The German theologian Dietrich Bonhoeffer wrote powerfully about “cheap grace,” and I am afraid that is the term that came to mind when I heard about the letter signed by 64 senators, 32 from each party, to “inform” President Obama that they “believe comprehensive deficit reduction measures are imperative” and to ask him “to support a broad approach to solving the problem.”

I agree wholeheartedly with Ezra Klein that the letter is “an odd document” and wonder what they are really trying to say. My suspicion is that different senators are saying quite different things in signing this letter, which is why I don’t think this will go anywhere. Guys, you need to put something more concrete on the table.

The letter is so short that I’ll just quote it in full:

Dear President Obama:

As the Administration continues to work with Congressional leadership regarding our current budget situation, we write to inform you that we believe comprehensive deficit reduction measures are imperative and to ask you to support a broad approach to solving the problem.

As you know, a bipartisan group of Senators has been working to craft a comprehensive deficit reduction package based upon the recommendations of the Fiscal Commission. While we may not agree with every aspect of the Commission’s recommendations, we believe that its work represents an important foundation to achieve meaningful progress on our debt. The Commission’s work also underscored the scope and breadth of our nation’s long-term fiscal challenges.

Beyond FY2011 funding decisions, we urge you to engage in a broader discussion about a comprehensive deficit reduction package. Specifically, we hope that the discussion will include discretionary spending cuts, entitlement changes and tax reform.

By approaching these negotiations comprehensively, with a strong signal of support from you, we believe that we can achieve consensus on these important fiscal issues. This would send a powerful message to Americans that Washington can work together to tackle this critical issue.

Thank you for your attention to this matter.

A few observations. First, I’m tired of everyone saying that a deal should be “based upon the recommendations of the Fiscal Commission” while also saying “we may not agree with every aspect of the Commission’s recommendations.” How can you base a deal on something you don’t actually agree with? Far more constructive would have been a letter outlining in very clear terms which parts of the commission’s proposal they actually agreed with. That, at least, would have been a concrete start.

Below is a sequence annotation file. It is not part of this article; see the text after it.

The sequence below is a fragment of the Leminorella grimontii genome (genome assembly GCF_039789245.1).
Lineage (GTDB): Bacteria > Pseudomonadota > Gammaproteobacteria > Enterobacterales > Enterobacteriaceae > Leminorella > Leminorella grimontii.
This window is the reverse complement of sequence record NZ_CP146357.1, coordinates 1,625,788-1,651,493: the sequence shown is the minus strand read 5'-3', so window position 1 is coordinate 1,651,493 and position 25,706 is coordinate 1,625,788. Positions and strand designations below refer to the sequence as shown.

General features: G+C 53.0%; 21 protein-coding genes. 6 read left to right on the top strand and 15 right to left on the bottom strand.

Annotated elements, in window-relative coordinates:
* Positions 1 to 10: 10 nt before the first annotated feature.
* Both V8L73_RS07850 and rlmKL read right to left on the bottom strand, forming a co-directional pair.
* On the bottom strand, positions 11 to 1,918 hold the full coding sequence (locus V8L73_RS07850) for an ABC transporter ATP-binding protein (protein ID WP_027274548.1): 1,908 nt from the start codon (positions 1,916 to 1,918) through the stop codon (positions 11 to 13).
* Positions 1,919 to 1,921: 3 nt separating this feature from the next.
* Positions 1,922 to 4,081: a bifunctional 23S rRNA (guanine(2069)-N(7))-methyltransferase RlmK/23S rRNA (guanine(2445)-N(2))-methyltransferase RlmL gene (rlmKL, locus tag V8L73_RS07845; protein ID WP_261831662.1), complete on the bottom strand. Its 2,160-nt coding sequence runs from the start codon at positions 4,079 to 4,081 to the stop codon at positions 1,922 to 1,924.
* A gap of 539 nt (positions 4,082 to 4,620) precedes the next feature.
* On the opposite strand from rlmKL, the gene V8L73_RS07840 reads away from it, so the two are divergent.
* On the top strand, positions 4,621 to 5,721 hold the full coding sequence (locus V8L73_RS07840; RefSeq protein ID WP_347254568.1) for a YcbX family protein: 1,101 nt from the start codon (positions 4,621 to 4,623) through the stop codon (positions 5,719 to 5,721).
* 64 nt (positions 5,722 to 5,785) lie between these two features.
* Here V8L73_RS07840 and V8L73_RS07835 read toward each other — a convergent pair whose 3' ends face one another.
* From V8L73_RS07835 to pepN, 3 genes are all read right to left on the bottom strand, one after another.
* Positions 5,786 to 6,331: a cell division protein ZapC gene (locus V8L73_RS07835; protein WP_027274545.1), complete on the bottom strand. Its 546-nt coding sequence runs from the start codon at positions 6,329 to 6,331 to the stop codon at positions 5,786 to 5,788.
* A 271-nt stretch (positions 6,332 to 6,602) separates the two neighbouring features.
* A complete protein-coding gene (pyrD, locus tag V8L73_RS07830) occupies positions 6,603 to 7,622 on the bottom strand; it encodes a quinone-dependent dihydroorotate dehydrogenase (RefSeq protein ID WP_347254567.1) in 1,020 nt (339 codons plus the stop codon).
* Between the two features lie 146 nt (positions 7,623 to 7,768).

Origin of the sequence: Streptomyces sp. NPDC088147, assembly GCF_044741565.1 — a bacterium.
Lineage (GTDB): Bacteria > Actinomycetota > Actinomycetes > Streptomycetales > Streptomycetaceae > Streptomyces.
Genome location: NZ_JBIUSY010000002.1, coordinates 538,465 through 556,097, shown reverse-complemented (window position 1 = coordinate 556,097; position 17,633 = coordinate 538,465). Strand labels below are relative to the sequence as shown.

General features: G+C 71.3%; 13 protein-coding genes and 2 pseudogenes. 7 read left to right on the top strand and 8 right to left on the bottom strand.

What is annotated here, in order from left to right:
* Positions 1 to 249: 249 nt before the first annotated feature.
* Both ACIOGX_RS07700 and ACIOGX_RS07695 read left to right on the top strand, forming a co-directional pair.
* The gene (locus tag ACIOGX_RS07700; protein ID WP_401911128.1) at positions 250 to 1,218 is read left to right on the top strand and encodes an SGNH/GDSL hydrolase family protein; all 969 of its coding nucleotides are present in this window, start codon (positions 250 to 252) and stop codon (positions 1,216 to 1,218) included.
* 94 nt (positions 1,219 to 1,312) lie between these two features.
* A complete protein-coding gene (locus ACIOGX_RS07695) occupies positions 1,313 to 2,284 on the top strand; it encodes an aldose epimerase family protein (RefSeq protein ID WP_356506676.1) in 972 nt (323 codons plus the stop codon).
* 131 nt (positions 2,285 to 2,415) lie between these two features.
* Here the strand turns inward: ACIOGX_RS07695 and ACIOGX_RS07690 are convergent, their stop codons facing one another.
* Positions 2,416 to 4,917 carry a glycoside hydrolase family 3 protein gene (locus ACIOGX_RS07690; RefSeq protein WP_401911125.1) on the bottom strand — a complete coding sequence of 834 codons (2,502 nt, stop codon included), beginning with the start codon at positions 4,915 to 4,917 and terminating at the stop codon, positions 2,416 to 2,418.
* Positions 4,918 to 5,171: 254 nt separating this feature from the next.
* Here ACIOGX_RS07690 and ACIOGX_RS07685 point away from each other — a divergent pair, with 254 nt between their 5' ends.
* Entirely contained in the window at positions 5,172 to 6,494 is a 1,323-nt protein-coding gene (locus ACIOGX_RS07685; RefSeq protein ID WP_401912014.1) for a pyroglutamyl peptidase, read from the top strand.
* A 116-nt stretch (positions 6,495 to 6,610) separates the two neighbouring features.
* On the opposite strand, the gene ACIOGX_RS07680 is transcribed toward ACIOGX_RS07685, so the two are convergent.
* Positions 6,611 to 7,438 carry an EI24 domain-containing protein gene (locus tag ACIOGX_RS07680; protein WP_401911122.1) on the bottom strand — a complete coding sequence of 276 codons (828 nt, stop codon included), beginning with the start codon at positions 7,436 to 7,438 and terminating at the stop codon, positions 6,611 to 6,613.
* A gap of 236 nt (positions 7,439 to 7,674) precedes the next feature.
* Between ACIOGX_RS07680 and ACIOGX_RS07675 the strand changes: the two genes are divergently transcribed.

Second, there was only a glancing reference to new revenue. Note this sentence: “Specifically, we hope that the discussion will include discretionary spending cuts, entitlement changes and tax reform.” Greg Sargent’s analysis of this was exactly right:

I checked in with a couple of Senate aides about this, and they were amused by the reference to “tax reform.” As they put it to me, this is a weaselly and euphemistic way of suggesting that maybe, just maybe, tax hikes on the rich (which many Dems want) should possibly be part of the discussions — without saying so outright in a way that Republican senators who signed the letter would find unacceptable.

By contrast, the first two of those, “discretionary spending cuts” and “entitlement changes,” are clear and direct references to the solutions advocated most emphatically by many Republicans and conservatives.

Again, I’m tired of people hiding behind “tax reform.” Yes, tax reform is a nice idea, and if some Republicans can find their way toward raising revenue under this banner, great. But unless it’s a kind of tax reform we haven’t seen before, I am very skeptical that “tax reform” will be enough. We really do need tax increases, and that still seems very hard for Republicans to say.

And how much courage does it take to sign a letter telling someone else he needs to show courage before the signers can show courage? Then again, they’re not really asking much of Obama, either. They call on him “to support a broad approach to solving the problem,” which in some sense he already has, and to send “a strong signal of support” for “approaching these negotiations comprehensively.” Well, sure. Then what?

There’s either more going on here than meets the eye, or less. For all the signers, it was an easy way to go home to their constituents to say, “See, I was really bipartisan!” and “See, I really want to deal with the deficit!” That’s what I mean by cheap grace. I have nothing against politics, and if that’s all the letter is, the senators can use it to whatever advantage they can. But the rest of us should just ignore it.

Then there are the different signals that different groups of senators were sending with this. The more liberal signers want to make the point that dealing with the very small part of the budget that House Republicans are focused on is foolishness. That’s completely true. Some Republicans may really and truly want to signal that they understand the need for revenue. That would be good. But neither of these points is made explicitly. So again, this letter doesn’t matter nearly as much as the next one – if there is a next one. And I suspect that most of the Republicans and some of the Democrats want to tweak Obama and imply that if nothing happens, it’s really his fault. This is just more politics.

The Senate works in strange ways, and perhaps this letter is part of some carefully choreographed drama. If that’s true, I look forward to the next act. The first one didn’t impress me (or Ezra or Greg) very much.